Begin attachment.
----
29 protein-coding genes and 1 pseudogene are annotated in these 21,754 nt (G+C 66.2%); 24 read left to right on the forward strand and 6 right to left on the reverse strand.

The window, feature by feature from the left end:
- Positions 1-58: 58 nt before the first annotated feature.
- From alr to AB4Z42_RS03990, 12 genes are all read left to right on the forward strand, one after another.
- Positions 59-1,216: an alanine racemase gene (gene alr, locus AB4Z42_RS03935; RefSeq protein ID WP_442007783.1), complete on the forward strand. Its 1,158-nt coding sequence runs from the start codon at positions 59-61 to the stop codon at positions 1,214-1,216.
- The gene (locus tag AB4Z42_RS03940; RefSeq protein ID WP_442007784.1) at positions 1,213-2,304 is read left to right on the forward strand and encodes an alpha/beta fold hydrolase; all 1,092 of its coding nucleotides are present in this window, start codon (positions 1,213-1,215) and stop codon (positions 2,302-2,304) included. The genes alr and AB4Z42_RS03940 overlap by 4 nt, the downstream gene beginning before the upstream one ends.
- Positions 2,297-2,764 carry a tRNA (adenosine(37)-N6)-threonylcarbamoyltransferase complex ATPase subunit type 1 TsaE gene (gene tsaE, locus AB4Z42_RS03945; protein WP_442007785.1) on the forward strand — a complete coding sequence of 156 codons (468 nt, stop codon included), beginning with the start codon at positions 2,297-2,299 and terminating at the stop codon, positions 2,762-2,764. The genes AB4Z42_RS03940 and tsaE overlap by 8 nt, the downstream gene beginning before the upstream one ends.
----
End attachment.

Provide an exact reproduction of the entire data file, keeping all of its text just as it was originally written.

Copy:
29 protein-coding genes and 1 pseudogene are annotated in these 21,754 nt (G+C 66.2%); 24 read left to right on the forward strand and 6 right to left on the reverse strand.

The window, feature by feature from the left end:
- Positions 1-58: 58 nt before the first annotated feature.
- From alr to AB4Z42_RS03990, 12 genes are all read left to right on the forward strand, one after another.
- Positions 59-1,216: an alanine racemase gene (gene alr, locus AB4Z42_RS03935; RefSeq protein ID WP_442007783.1), complete on the forward strand. Its 1,158-nt coding sequence runs from the start codon at positions 59-61 to the stop codon at positions 1,214-1,216.
- The gene (locus tag AB4Z42_RS03940; RefSeq protein ID WP_442007784.1) at positions 1,213-2,304 is read left to right on the forward strand and encodes an alpha/beta fold hydrolase; all 1,092 of its coding nucleotides are present in this window, start codon (positions 1,213-1,215) and stop codon (positions 2,302-2,304) included. The genes alr and AB4Z42_RS03940 overlap by 4 nt, the downstream gene beginning before the upstream one ends.
- Positions 2,297-2,764 carry a tRNA (adenosine(37)-N6)-threonylcarbamoyltransferase complex ATPase subunit type 1 TsaE gene (gene tsaE, locus AB4Z42_RS03945; protein WP_442007785.1) on the forward strand — a complete coding sequence of 156 codons (468 nt, stop codon included), beginning with the start codon at positions 2,297-2,299 and terminating at the stop codon, positions 2,762-2,764. The genes AB4Z42_RS03940 and tsaE overlap by 8 nt, the downstream gene beginning before the upstream one ends.